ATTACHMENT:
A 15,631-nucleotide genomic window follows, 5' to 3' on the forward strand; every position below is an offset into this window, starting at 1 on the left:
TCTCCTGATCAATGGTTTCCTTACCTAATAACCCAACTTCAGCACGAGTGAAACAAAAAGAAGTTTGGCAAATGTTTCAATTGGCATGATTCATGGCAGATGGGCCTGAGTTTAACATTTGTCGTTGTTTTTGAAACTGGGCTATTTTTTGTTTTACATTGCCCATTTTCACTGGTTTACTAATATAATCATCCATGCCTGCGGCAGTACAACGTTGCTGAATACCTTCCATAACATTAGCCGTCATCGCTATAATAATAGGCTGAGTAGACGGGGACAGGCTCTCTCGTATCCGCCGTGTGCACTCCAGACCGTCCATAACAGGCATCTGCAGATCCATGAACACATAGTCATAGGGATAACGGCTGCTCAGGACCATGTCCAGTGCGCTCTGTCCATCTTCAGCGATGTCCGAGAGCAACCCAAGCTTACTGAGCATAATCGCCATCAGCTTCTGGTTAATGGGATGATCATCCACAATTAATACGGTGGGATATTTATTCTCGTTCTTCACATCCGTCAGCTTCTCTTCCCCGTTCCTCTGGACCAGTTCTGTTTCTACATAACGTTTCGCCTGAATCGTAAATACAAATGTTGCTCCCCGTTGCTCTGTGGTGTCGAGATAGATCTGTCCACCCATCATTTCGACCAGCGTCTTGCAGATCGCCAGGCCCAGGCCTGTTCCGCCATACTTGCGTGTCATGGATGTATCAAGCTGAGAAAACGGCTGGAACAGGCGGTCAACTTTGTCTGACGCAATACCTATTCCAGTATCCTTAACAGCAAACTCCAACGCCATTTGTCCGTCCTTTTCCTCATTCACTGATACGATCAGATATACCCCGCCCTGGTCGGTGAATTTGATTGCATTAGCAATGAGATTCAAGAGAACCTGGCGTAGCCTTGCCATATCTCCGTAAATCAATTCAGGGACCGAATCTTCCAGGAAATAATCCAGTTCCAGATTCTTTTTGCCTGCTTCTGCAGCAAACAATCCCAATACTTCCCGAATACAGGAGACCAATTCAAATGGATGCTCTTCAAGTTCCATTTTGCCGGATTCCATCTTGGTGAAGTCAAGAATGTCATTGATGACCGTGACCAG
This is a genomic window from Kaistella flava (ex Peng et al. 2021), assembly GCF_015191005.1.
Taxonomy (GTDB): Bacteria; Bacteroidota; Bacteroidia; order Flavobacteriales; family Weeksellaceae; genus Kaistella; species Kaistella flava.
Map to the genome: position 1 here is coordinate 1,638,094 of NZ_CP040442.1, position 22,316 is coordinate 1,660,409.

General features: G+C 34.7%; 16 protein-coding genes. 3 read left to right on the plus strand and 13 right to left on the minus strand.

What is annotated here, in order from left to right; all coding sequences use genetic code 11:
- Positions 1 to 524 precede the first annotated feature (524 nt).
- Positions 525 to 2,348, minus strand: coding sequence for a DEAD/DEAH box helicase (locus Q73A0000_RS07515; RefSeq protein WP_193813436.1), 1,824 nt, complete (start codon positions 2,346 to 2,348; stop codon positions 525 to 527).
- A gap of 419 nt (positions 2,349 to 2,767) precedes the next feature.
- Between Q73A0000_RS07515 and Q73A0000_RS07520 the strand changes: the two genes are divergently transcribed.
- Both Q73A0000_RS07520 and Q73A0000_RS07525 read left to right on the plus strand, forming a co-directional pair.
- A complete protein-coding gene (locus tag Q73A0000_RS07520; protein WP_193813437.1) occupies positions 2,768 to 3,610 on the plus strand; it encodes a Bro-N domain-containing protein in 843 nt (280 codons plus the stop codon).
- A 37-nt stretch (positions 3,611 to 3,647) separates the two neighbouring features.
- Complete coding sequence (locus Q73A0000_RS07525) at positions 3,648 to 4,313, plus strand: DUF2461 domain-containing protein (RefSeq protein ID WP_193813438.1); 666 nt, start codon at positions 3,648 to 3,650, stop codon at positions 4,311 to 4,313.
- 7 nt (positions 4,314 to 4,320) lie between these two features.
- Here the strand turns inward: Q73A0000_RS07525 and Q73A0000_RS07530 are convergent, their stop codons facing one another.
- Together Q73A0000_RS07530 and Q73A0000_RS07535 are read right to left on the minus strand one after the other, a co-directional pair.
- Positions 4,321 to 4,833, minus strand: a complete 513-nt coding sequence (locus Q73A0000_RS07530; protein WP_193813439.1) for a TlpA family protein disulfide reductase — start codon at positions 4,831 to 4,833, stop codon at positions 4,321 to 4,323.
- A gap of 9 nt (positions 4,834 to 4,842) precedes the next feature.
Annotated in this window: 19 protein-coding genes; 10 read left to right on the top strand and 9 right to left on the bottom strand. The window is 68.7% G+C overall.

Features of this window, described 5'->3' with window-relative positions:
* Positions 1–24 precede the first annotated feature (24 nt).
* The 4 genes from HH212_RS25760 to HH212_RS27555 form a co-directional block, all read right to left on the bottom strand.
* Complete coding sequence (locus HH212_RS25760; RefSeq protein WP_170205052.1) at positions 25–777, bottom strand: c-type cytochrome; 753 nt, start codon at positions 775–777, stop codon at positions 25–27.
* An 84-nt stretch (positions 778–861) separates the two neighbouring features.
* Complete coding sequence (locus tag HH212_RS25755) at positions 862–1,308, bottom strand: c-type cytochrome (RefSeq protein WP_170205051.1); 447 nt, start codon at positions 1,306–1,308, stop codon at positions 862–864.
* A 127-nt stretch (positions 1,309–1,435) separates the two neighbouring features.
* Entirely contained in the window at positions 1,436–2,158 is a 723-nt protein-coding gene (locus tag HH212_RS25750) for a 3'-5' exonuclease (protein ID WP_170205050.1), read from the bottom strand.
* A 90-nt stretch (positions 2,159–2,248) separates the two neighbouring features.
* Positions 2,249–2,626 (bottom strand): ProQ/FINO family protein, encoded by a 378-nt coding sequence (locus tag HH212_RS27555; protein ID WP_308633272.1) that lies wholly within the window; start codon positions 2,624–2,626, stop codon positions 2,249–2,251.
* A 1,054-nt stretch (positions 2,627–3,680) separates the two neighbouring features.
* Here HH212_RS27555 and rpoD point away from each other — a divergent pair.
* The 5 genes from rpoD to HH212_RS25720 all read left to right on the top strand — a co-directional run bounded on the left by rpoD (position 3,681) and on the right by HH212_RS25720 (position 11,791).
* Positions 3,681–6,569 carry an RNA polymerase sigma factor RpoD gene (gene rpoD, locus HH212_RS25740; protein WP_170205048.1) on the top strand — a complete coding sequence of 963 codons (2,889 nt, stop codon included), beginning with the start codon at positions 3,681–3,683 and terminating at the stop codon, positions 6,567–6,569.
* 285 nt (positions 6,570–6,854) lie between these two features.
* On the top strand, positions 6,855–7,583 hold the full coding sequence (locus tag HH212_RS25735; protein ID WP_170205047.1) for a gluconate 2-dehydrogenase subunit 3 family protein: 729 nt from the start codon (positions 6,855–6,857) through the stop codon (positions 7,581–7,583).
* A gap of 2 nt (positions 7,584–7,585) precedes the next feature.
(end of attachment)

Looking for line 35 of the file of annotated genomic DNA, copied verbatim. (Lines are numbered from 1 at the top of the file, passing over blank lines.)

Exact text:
* Positions 3,681–6,569 carry an RNA polymerase sigma factor RpoD gene (gene rpoD, locus HH212_RS25740; protein WP_170205048.1) on the top strand — a complete coding sequence of 963 codons (2,889 nt, stop codon included), beginning with the start codon at positions 3,681–3,683 and terminating at the stop codon, positions 6,567–6,569.